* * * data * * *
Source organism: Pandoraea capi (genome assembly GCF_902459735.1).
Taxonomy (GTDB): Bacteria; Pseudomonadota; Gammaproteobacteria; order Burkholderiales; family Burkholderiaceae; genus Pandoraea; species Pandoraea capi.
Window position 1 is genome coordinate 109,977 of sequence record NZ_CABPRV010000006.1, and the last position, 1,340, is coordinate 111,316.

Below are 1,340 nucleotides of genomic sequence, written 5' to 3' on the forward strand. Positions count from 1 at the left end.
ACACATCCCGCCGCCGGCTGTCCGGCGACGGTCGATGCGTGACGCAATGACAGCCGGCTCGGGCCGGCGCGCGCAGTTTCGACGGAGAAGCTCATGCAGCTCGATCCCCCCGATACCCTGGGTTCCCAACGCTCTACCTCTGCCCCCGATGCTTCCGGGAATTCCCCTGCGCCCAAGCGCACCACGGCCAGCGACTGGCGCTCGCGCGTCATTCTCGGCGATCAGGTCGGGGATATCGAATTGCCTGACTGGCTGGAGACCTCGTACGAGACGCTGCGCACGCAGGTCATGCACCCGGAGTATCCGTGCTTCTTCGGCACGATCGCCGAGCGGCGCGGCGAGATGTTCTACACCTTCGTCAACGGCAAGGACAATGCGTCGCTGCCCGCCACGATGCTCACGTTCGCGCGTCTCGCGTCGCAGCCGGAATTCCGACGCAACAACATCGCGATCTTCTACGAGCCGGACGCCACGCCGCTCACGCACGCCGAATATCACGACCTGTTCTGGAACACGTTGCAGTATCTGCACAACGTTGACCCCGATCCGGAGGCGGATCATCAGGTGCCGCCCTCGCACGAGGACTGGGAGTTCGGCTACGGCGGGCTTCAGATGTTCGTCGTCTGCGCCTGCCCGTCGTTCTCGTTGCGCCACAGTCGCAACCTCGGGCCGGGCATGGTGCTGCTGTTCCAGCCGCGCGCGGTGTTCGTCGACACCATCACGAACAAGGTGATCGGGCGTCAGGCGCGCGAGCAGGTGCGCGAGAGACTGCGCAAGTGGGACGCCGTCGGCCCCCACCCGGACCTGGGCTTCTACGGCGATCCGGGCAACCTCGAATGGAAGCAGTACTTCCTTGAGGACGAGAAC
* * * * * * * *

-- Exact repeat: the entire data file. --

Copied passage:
Source organism: Pandoraea capi (genome assembly GCF_902459735.1).
Taxonomy (GTDB): Bacteria; Pseudomonadota; Gammaproteobacteria; order Burkholderiales; family Burkholderiaceae; genus Pandoraea; species Pandoraea capi.
Window position 1 is genome coordinate 109,977 of sequence record NZ_CABPRV010000006.1, and the last position, 1,340, is coordinate 111,316.

Below are 1,340 nucleotides of genomic sequence, written 5' to 3' on the forward strand. Positions count from 1 at the left end.
ACACATCCCGCCGCCGGCTGTCCGGCGACGGTCGATGCGTGACGCAATGACAGCCGGCTCGGGCCGGCGCGCGCAGTTTCGACGGAGAAGCTCATGCAGCTCGATCCCCCCGATACCCTGGGTTCCCAACGCTCTACCTCTGCCCCCGATGCTTCCGGGAATTCCCCTGCGCCCAAGCGCACCACGGCCAGCGACTGGCGCTCGCGCGTCATTCTCGGCGATCAGGTCGGGGATATCGAATTGCCTGACTGGCTGGAGACCTCGTACGAGACGCTGCGCACGCAGGTCATGCACCCGGAGTATCCGTGCTTCTTCGGCACGATCGCCGAGCGGCGCGGCGAGATGTTCTACACCTTCGTCAACGGCAAGGACAATGCGTCGCTGCCCGCCACGATGCTCACGTTCGCGCGTCTCGCGTCGCAGCCGGAATTCCGACGCAACAACATCGCGATCTTCTACGAGCCGGACGCCACGCCGCTCACGCACGCCGAATATCACGACCTGTTCTGGAACACGTTGCAGTATCTGCACAACGTTGACCCCGATCCGGAGGCGGATCATCAGGTGCCGCCCTCGCACGAGGACTGGGAGTTCGGCTACGGCGGGCTTCAGATGTTCGTCGTCTGCGCCTGCCCGTCGTTCTCGTTGCGCCACAGTCGCAACCTCGGGCCGGGCATGGTGCTGCTGTTCCAGCCGCGCGCGGTGTTCGTCGACACCATCACGAACAAGGTGATCGGGCGTCAGGCGCGCGAGCAGGTGCGCGAGAGACTGCGCAAGTGGGACGCCGTCGGCCCCCACCCGGACCTGGGCTTCTACGGCGATCCGGGCAACCTCGAATGGAAGCAGTACTTCCTTGAGGACGAGAAC